Great example: DD read the Sister's Grimm series when she was 6. It was great. We were looking for something fairy, something series, and something a bit more than the Rainbow Fairy Crack Cocaine she'd been reading.
IT was so evident that she identified with the younger sister, and yet it was obvious to me that the reader was supposed to identify with the older sister. She was closer in age to the younger sister, and she just made more sense.
DD got something completely different out of the books than what was intended as a result.
She recently reread them and made a comment about the older sister. Now, 4 years later, her perspective has changed to the point where it was a different series of books to her this time around.
We started the Harry Potter series with DS when he was 6. We got him the first book & movie for his birthday, and he loooooved them. I had heard from friends that they get darker as time goes on, so we started a tradition where we give him the next HP book/movie every year on his birthday. So when he turned 8 last year, he got the 3rd book/movie. It's a really fun tradition -- he knows it's coming, so in the weeks leading up to his birthday he always rereads the previous book so he'll be up to speed on everything once we start the next one.
Now, at the rate we're going, he'd be 12 by the time he finally got to read/watch the final HP, so we'll obviously let him advance a little faster at some point, but for now this one-per-year thing is working really well for us. DD (who just turned 5) is already talking about how next year she gets to read/watch the first Harry Potter. It's funny, because we've never really mentioned our tradition to her, so DS must have told her about it, which I think is sweet.
Other series he has really loved are Peter and the Starcatchers, Little House, and the first few books of The Chronicles of Narnia.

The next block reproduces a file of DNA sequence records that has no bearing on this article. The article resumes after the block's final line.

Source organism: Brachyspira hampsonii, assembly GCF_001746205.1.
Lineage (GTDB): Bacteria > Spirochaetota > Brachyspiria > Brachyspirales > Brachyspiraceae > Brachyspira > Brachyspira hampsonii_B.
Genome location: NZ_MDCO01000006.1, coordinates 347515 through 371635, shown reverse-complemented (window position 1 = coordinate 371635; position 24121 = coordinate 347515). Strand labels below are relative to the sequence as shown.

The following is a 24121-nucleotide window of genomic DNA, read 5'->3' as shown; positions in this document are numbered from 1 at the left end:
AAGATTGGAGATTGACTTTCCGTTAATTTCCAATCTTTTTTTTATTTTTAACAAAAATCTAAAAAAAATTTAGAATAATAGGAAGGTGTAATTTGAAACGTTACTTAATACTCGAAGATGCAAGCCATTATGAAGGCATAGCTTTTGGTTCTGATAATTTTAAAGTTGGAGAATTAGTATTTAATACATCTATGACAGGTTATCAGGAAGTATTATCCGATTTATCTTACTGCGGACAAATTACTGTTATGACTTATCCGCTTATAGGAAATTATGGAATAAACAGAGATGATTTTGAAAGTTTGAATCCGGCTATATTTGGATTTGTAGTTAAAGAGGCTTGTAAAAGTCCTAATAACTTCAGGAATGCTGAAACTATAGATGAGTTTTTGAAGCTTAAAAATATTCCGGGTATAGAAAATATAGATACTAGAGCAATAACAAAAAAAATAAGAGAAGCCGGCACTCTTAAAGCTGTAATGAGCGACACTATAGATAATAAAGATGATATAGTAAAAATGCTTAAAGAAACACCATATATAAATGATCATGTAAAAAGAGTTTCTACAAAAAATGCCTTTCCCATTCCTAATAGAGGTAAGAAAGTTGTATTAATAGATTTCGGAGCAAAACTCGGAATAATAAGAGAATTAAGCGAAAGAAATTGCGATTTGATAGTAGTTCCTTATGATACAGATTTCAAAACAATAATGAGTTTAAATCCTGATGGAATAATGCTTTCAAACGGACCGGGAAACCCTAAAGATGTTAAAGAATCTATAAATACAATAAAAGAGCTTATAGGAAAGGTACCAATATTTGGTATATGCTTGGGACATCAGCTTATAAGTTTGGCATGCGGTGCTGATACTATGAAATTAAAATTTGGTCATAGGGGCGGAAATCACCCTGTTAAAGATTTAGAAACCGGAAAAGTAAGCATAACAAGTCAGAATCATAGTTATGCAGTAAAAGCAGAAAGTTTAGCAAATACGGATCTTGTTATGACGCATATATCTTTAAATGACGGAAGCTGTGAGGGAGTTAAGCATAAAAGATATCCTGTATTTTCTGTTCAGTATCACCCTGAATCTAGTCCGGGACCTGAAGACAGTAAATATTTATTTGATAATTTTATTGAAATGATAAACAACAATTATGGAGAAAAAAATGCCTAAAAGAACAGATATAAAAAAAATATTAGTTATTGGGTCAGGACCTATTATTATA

Bedknobs and Broomsticks. (The movie with Angela Lanburys is good, too!)
Maybe Boxcar Children
Different types of books appeal to different kids. My son didn't like Boxcar Children or Borrowers.
He just recommended Gordon Korman books. He wrote the Abracadabra, I think, for young reader's. On The Run series and Everest series would be better when she's older.
Mad Science series was also good.
Neither my son nor I cared for the last Harry Potter, and weren't all that crazy about the sixth, either. Did you all like them all equally?
My daughter read the series at age 7-8 (second grade), but it was interesting...as the content got heavier, she asked us to read more and more of the books with her (although she was able to read them, she wanted us to do it). We also did a lot of spoilers, which she requested. That said, she loved the series. I'm sure she'll revisit them in the future.
Sisters Grimm is great (although the last two books are very dark), our daughter is now 9 and is loving the Percy Jackson series too. We also enjoyed the Molly Moon books - we read them to her when she was 5 or 6. She also just finished the Pseudomyous (sp?) Bosch books, which are wacky and weird and a little bit scary.